By Pamela Dozois
“Some say that unto bees a share is given of the Divine Intelligence,” according to the ancient poet Virgil.
Donald and Anne Cole, the owners of San Marcos Farms, agree. They are beekeepers who produce honey, bee pollen and beeswax and also have a crop pollination service.
“My father raised bees in the late 1960s and was considered a hobbyist with a small number of hives,” Don said. “Beekeeping dates back thousands of years.”
“There have probably been more books written on bees and beekeeping than on any other subject,” Don said. “There is a 15,000 year-old cave painting in Spain which depicts a human figure robbing honey out of a beehive. Interestingly enough, honey is the only food product created by an insect that humans eat. There is a lot to be learned about bees and honey. “
The Coles have continued the family tradition. Their two sons, Jesse and Elias, work with the bees to create the various products made from honey bees’ wax and propolis, which is also known as “bee glue.” They have been working at the family business since before they were teenagers and it has become their full-time pursuit.
The family is considered small-scale beekeepers with fewer than 1,000 hives.
They keep hives in both the Santa Ynez Valley and Goleta, and they move them from area to area according to the time of year, the rainfall, and the timing of blossoms.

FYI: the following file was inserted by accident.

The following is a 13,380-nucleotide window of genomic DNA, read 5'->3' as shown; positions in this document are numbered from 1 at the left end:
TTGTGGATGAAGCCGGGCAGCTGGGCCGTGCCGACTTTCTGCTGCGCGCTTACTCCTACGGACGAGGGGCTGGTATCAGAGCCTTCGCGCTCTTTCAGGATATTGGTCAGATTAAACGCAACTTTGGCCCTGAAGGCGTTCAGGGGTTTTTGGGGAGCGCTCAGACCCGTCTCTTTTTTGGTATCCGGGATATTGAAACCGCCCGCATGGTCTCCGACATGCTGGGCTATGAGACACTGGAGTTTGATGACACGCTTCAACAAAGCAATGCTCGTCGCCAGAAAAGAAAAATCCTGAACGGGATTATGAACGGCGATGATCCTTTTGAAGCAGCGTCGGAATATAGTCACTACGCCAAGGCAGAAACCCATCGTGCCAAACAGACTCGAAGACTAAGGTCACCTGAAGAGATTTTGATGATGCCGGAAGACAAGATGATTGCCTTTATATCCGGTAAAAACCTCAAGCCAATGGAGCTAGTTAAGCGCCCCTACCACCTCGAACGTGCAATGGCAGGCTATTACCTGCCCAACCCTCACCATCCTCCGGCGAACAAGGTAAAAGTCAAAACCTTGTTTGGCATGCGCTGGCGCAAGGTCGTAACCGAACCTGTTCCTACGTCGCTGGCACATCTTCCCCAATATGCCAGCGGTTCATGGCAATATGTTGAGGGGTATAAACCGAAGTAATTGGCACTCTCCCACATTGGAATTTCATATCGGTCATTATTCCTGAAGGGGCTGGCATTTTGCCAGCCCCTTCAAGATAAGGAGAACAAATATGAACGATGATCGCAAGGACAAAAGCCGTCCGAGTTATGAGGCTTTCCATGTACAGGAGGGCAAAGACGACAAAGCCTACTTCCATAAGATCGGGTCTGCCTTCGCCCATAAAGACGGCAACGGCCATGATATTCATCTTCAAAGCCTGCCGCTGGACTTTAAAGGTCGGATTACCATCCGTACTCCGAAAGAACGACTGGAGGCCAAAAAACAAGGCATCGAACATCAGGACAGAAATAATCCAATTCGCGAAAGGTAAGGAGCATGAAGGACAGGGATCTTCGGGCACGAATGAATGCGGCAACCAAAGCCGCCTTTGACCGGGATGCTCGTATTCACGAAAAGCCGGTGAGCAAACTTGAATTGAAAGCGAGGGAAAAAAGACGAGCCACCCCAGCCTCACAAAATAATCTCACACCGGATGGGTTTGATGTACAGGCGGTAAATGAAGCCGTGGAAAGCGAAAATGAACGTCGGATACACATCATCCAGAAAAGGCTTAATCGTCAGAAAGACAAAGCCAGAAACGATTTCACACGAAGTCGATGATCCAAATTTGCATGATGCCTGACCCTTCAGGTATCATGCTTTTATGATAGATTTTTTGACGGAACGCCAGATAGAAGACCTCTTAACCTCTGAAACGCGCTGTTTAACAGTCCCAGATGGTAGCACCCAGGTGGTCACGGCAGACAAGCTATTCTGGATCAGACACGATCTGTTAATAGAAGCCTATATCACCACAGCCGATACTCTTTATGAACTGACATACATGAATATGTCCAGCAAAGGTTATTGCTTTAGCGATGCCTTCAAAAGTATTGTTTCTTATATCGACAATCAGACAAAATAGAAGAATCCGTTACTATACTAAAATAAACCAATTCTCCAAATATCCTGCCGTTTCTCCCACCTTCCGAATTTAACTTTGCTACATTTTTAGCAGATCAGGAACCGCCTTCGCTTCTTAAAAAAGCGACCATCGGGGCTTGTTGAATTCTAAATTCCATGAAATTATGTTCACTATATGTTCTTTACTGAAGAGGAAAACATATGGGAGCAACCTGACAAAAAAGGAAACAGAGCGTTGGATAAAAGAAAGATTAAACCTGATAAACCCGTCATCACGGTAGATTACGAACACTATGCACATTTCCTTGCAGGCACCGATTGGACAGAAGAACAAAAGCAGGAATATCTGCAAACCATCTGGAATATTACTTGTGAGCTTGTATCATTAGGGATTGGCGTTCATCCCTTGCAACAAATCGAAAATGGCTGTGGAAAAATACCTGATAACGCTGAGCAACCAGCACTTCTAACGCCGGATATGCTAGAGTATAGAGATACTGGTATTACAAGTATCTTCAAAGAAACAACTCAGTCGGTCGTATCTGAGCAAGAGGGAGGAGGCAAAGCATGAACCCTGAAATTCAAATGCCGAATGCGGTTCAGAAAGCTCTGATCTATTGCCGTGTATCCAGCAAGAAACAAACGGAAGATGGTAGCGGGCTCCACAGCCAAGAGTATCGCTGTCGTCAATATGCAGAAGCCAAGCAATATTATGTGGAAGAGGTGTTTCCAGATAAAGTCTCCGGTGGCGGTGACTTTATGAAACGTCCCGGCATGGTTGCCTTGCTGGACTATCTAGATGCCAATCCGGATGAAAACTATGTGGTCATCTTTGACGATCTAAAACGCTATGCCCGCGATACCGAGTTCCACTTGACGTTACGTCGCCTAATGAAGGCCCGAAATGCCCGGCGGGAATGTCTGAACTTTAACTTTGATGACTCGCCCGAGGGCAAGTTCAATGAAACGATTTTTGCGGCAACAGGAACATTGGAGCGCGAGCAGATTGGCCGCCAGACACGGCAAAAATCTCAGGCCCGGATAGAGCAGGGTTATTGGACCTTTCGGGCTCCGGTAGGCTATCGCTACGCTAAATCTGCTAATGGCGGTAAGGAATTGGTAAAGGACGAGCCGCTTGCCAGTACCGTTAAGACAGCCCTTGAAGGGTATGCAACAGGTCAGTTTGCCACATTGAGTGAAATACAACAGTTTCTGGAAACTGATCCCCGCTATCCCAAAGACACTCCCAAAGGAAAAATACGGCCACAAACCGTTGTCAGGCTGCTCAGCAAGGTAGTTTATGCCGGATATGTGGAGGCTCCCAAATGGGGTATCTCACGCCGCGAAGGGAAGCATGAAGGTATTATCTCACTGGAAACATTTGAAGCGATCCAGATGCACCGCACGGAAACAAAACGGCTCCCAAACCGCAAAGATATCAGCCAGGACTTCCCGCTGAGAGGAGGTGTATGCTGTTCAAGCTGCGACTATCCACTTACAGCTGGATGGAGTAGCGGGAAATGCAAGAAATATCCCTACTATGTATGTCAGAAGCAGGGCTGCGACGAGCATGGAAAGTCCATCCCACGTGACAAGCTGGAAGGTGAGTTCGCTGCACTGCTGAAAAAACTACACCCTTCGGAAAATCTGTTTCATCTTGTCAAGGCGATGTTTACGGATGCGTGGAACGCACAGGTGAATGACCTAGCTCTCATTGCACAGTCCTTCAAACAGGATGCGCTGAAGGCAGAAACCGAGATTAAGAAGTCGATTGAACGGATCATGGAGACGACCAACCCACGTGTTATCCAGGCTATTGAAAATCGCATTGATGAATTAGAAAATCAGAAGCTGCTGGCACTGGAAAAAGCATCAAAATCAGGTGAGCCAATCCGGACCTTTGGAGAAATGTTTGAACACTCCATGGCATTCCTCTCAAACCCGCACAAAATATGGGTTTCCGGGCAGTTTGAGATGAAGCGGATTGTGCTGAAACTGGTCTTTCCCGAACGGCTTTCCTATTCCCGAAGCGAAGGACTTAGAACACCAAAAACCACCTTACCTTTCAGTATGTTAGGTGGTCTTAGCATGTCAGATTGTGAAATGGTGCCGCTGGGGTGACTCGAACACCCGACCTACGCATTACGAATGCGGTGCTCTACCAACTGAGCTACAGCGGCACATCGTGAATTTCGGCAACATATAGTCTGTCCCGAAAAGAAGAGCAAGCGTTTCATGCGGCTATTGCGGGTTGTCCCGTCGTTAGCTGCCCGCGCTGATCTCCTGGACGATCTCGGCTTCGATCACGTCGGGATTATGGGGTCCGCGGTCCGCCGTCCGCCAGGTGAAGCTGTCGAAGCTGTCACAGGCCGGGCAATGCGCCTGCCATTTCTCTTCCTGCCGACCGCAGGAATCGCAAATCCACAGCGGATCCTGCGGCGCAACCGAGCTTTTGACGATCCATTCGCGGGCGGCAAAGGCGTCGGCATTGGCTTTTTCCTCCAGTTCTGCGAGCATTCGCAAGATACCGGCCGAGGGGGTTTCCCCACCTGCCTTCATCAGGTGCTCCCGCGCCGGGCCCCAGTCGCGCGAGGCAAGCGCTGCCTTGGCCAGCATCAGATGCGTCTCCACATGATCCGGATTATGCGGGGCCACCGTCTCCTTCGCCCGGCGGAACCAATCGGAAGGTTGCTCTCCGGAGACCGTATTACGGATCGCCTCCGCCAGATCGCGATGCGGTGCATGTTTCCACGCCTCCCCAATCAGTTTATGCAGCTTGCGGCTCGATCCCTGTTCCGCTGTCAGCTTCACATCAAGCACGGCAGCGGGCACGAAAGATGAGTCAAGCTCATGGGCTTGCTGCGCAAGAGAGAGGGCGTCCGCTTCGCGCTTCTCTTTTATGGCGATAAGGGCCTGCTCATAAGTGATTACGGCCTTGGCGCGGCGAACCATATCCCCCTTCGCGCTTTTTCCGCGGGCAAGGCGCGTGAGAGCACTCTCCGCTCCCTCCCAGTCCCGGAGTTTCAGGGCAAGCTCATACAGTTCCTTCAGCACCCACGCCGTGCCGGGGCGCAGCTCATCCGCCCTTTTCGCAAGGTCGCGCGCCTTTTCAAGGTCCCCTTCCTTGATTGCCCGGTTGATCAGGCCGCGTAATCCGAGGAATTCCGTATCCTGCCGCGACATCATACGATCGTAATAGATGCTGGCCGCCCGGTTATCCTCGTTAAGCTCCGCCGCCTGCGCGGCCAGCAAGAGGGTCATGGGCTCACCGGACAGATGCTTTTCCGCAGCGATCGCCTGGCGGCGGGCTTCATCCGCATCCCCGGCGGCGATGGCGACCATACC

“We move our hives when the timing is just right,” Anne said. “In February the bees pollinate the almonds, gathering nectar from the flowers on the almond trees. In March and April the bees are then moved to areas where oranges and avocados are in bloom.”
According to Cole, bees can travel up to three miles, collecting nectar from up to 2,000 flowers a day. Ninety percent of all flowering plants require assistance from pollinators.
Bees identify their own hive by its subtle pheromone scent, which humans cannot detect. Should a bee from another hive enter a neighbor’s hive, it will be dispatched.
“Diversity of food sources keeps the bees healthy,” Don said. “When the flowers are blooming, nectar and pollen is plentiful. Beekeepers refer to this as the Honey Flow. This is the time the beekeeper places new boxes on top of the hive full of empty combs.”
Coastal honey comes from avocados, sage, wildflowers, bottle brush, eucalyptus, willows and a myriad of other blooms in that area. Interior honey comes from sages, wildflowers, sumac trees, toyon, native plants, buckwheat, and whatever else is growing in that region.
When the bees have filled up each individual comb and completed drying out the nectar’s excess moisture, they cover each comb with a bit of wax, Anne explained.
“When it comes time to extract the honey, we remove the combs, then remove the wax layer and place them in a honey extractor, which spins the honey out of the comb. The honey then travels through a pipe and into a tank, ready to be pumped up into 55 gallon barrels.” She said.
“Raw honey, also called Cold Packed, is the honey which goes directly from the barrel into the jar,” she added. “Regular raw unfiltered honey is gently warmed, strained and then put into jars. We do this at our Honey House in Goleta.”
Each season, the Coles hold back a certain amount of honey from year to year to ensure that honey will always be available to their customers in case of a poor production year.